But the city countered that evidence regarding Reyes was not exculpatory or material because the prosecution’s theory included the presence of another rapist and the police did not “conceal” any evidence of Reyes’ rapes from the district attorney’s office.

Ms. Fairstein, the brief argues, was shielded by the 11th Amendment and the doctrine of absolute immunity. And it said that the allegations of a conspiracy under 42 U.S.C. §§1983 and 1985 were “wholly conclusory.”

But in an 87-page opinion on Dec. 12, 2007, Batts let the bulk of the claims survive.

On the assumption that the plaintiffs’ claims were accurate, Batts noted that “Commissioner Kelly ratified the allegedly wrongful conduct of City Defendants.”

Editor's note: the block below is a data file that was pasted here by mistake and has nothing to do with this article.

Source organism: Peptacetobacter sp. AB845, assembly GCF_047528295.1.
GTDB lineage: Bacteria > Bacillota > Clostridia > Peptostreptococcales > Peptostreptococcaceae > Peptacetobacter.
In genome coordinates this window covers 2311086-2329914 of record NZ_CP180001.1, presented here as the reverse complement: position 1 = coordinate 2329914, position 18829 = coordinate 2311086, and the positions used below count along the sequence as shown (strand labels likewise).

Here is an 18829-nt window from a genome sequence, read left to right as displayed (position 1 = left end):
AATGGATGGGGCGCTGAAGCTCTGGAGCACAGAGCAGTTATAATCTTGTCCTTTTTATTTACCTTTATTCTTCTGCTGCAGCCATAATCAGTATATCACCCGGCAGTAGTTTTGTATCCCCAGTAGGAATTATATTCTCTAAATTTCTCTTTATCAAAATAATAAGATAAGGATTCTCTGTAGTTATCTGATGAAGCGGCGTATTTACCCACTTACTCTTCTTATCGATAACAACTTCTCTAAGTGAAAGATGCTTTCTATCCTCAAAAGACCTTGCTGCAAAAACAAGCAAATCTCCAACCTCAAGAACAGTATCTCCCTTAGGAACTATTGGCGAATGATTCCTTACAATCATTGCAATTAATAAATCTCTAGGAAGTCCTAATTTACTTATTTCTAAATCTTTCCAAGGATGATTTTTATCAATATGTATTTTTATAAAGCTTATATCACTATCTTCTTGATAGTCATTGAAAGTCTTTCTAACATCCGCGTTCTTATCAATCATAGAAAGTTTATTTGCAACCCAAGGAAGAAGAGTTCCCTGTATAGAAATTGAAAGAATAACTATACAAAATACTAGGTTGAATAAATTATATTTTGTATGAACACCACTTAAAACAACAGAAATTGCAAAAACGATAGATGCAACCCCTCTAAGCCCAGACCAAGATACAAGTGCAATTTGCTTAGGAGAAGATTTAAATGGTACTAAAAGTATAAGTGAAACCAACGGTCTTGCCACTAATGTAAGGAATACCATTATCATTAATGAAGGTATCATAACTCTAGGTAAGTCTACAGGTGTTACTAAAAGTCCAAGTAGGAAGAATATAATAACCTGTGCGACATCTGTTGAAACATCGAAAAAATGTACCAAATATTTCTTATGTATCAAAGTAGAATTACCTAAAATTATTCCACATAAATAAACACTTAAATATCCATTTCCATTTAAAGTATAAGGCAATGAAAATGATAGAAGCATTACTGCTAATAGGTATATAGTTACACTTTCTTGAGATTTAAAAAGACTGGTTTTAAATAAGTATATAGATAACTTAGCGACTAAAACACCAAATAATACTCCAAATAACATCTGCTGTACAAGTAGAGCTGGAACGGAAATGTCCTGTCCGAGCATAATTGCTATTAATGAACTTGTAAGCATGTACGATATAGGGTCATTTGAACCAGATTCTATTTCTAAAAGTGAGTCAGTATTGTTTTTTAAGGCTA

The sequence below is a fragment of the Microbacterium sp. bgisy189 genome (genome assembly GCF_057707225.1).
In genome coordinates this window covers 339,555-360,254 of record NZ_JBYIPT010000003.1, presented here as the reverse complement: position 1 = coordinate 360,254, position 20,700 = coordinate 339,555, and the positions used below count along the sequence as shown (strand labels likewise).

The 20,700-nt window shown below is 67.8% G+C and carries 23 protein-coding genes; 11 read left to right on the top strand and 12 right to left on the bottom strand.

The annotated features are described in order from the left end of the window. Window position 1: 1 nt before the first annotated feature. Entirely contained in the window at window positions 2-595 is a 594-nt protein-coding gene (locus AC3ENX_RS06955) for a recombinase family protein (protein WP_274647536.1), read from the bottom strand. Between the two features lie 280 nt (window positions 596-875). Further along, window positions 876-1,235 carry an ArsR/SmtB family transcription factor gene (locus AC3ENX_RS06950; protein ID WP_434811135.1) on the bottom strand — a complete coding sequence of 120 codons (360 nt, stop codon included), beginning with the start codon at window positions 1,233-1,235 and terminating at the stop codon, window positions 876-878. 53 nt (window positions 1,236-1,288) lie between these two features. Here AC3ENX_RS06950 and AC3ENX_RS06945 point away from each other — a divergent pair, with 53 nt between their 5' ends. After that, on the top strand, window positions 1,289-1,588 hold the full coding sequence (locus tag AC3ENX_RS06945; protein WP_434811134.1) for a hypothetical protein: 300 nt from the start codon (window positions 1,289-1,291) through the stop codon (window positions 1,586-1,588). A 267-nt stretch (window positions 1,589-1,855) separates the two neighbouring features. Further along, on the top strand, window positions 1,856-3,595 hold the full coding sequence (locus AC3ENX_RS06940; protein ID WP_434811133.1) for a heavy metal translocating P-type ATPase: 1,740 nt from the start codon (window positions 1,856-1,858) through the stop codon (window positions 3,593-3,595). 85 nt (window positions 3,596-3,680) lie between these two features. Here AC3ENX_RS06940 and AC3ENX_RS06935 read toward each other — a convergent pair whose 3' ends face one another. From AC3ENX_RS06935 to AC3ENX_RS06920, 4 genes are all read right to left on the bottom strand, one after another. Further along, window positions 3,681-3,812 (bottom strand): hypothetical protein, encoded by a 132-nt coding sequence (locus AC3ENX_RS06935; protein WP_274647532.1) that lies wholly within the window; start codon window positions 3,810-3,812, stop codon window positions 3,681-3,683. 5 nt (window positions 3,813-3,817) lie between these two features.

“Additionally, in establishing the Commission, publishing the Armstrong Report and accepting its findings, Defendants participated in a conspiracy; the aims of this conspiracy were to propound the belief that Plaintiffs are in fact guilty of the attack on Meili, to brand publicly Plaintiffs as rapists, and to absolve the New York Police Department of Liability,” Batts said.

Batts dismissed official capacity claims under the Eighth Amendment, federal and state claims for false arrest as well as claims against the district attorney defendants for prosecutorial misconduct and a host of other state claims.

Batts also dismissed, but allowed the plaintiffs to replead, several claims, including claims for malicious prosecution, claims against the district attorney defendants based on non-prosecutorial conduct, federal racial discrimination claims, and state law claims for intentional infliction of emotional distress and due process.

The plaintiffs filed their amended complaint on April 21, 2008.